As a long-time devotee of the concept of software defined radio (SDR), I remain somewhat discouraged at the current state-of-the-art with respect to its usage in the ham radio world.
I remember seeing a very nice talk at the SeaPac Convention some years ago, where a gentleman had eviscerated an old Heath SB-104 transceiver and installed some very up to date (for the time) SDR hardware inside it. His audience for the talk was a lot of older hams who had either never heard of SDR or did not know what it meant.
The meaningful part (at least to me) of his talk was where he explained that in the old days, if you wanted to change your radio, you had to change some hardware. You might change a tube, replace a coil, add a crystal in order to obtain the new functionality that was desired. The revolutionary part was that in the SDR world, you would make all of these changes in software, and the hardware portion of the system would remain unchanged.
I am disappointed that some 20 years after SDR first became practical in the ham radio domain, the vast majority of the implementations in use are ones where the end-user is simply unable to make any changes to the software (or even view the software), mostly due to a lack of open-source software licensing, thereby losing the major promise of SDR.
To be sure, a significant part of the reason for this is that the required knowledge; what SDR functions need to be implemented, how to encode these in software, and how to build and deploy this software on to the hardware are surely specialized domains of knowledge. However, many of the major SDR implementations in use are “black-box” and do not lend themselves to exploration or modification, either coincidentally or deliberately.
Having said all of that, let’s delve into what parts of an SDR implementation we might want to modify, and survey the market and see which general purpose SDRs allow modifications to which portions of the system.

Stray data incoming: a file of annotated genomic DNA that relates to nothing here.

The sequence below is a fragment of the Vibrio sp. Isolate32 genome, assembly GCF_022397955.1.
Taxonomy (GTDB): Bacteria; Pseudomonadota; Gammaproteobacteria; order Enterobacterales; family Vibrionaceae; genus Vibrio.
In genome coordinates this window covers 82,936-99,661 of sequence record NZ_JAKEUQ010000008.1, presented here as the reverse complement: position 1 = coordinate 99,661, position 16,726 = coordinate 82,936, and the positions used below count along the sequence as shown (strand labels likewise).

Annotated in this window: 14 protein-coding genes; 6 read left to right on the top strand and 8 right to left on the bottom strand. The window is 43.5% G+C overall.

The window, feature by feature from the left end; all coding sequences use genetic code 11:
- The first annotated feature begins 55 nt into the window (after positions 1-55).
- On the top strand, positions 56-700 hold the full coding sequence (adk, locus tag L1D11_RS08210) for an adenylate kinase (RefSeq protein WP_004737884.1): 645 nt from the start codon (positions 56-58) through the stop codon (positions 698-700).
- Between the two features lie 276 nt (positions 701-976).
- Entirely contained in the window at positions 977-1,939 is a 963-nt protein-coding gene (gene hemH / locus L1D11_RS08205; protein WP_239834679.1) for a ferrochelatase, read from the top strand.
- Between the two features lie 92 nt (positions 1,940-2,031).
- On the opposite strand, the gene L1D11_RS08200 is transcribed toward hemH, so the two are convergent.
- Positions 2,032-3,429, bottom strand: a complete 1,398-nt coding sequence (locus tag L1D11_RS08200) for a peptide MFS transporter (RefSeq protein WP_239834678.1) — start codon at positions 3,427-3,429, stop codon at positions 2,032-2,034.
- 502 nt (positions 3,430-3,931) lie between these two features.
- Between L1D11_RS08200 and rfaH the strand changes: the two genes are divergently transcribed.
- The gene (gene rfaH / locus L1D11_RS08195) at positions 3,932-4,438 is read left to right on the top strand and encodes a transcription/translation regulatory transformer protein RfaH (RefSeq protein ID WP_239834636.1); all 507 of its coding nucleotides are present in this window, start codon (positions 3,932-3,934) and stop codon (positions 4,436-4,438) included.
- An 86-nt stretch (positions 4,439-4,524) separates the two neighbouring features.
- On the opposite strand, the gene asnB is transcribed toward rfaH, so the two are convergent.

|29500||Red Pitaya||Red Pitaya||OpenHPSDR-PowerSDR||GPL||C#|
|9690||Ettus||USRP Bus||GNU Radio||GPL||C++|
|25000||Ettus||USRP Network||GNU Radio||GPL||C++|
|773||Apache Labs||Anan 7000DLE||OpenHPSDR-Thetis||GPL||C#|
|2190||WinRadio||G33DDC||G33DCC (Excalibur Pro)||Proprietary|
|7970||Airspy||HF+ Dual Port||SDR#||MS-RSL||.Net|
|16300||Analog Devices||PlutoSDR||GNU Radio||GPL||C++|
|16400||Ali Express||New Horizons||GNU Radio||GPL||C++|
|1430||AMSAT-UK||Funcube Dongle Pro||GNU Radio||GPL||C++|
- Number of hits on a Google search of “SDR” “<SDR vendor>” “<SDR name>”
Looking at this data, there appear to be only three or four active open-source SDR software projects:
|Project||git Repo||Started||Contributors||Commits||Latest Release|
|GNU Radio||https://github.com/gnuradio/gnuradio||Jul 26, 2009||252||14444||Mar 22, 2021|
|SoapySDR||https://github.com/pothosware/SoapySDR||Sep 28, 2014||15||740||Apr 25, 2021|
|OpenHPSDR-Thetis||https://github.com/TAPR/OpenHPSDR-Thetis||Feb 26, 2017||2||64||Oct 20, 2020|
|OpenHPSDR-PowerSDR||https://github.com/TAPR/OpenHPSDR-PowerSDR||Feb 26, 2017||2||93||Mar 20, 2018|
|CubicSDR||https://github.com/cjcliffe/CubicSDR||Oct 26, 2014||18||1661||Aug 21, 2018|
|ghpsdr-alex||https://github.com/alexlee188/ghpsdr3-alex||Jun 19, 2011||16||1590||Jan 22, 2012|
|ghpsdr||https://github.com/g0orx/ghpsdr||Jan 29, 2017||1||1||n/a|